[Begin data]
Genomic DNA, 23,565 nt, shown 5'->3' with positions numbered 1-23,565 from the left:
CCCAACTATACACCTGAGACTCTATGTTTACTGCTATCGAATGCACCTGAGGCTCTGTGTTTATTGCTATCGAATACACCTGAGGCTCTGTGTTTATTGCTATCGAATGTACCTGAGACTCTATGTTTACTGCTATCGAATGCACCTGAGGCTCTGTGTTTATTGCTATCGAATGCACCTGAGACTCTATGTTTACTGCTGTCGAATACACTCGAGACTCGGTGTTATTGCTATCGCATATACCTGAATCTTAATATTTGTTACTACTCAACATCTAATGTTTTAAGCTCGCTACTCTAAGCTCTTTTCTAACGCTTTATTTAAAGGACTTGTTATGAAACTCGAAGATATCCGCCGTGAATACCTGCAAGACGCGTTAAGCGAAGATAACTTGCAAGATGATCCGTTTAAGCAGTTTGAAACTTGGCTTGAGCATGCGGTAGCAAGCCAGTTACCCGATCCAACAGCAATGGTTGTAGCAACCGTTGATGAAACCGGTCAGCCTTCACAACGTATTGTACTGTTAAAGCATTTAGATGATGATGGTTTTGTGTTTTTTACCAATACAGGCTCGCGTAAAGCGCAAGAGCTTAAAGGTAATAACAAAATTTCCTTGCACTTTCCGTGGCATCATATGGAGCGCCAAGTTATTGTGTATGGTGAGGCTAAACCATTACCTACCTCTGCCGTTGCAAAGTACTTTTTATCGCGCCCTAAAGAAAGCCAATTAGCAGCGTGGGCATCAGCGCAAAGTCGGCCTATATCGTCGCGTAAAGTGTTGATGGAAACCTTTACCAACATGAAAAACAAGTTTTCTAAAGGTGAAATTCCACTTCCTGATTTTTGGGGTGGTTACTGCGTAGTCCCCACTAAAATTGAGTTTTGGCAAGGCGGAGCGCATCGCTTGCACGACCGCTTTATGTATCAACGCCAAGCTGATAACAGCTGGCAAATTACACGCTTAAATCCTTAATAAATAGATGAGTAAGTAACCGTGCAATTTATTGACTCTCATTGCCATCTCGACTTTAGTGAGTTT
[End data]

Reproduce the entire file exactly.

Genomic DNA, 23,565 nt, shown 5'->3' with positions numbered 1-23,565 from the left:
CCCAACTATACACCTGAGACTCTATGTTTACTGCTATCGAATGCACCTGAGGCTCTGTGTTTATTGCTATCGAATACACCTGAGGCTCTGTGTTTATTGCTATCGAATGTACCTGAGACTCTATGTTTACTGCTATCGAATGCACCTGAGGCTCTGTGTTTATTGCTATCGAATGCACCTGAGACTCTATGTTTACTGCTGTCGAATACACTCGAGACTCGGTGTTATTGCTATCGCATATACCTGAATCTTAATATTTGTTACTACTCAACATCTAATGTTTTAAGCTCGCTACTCTAAGCTCTTTTCTAACGCTTTATTTAAAGGACTTGTTATGAAACTCGAAGATATCCGCCGTGAATACCTGCAAGACGCGTTAAGCGAAGATAACTTGCAAGATGATCCGTTTAAGCAGTTTGAAACTTGGCTTGAGCATGCGGTAGCAAGCCAGTTACCCGATCCAACAGCAATGGTTGTAGCAACCGTTGATGAAACCGGTCAGCCTTCACAACGTATTGTACTGTTAAAGCATTTAGATGATGATGGTTTTGTGTTTTTTACCAATACAGGCTCGCGTAAAGCGCAAGAGCTTAAAGGTAATAACAAAATTTCCTTGCACTTTCCGTGGCATCATATGGAGCGCCAAGTTATTGTGTATGGTGAGGCTAAACCATTACCTACCTCTGCCGTTGCAAAGTACTTTTTATCGCGCCCTAAAGAAAGCCAATTAGCAGCGTGGGCATCAGCGCAAAGTCGGCCTATATCGTCGCGTAAAGTGTTGATGGAAACCTTTACCAACATGAAAAACAAGTTTTCTAAAGGTGAAATTCCACTTCCTGATTTTTGGGGTGGTTACTGCGTAGTCCCCACTAAAATTGAGTTTTGGCAAGGCGGAGCGCATCGCTTGCACGACCGCTTTATGTATCAACGCCAAGCTGATAACAGCTGGCAAATTACACGCTTAAATCCTTAATAAATAGATGAGTAAGTAACCGTGCAATTTATTGACTCTCATTGCCATCTCGACTTTAGTGAGTTT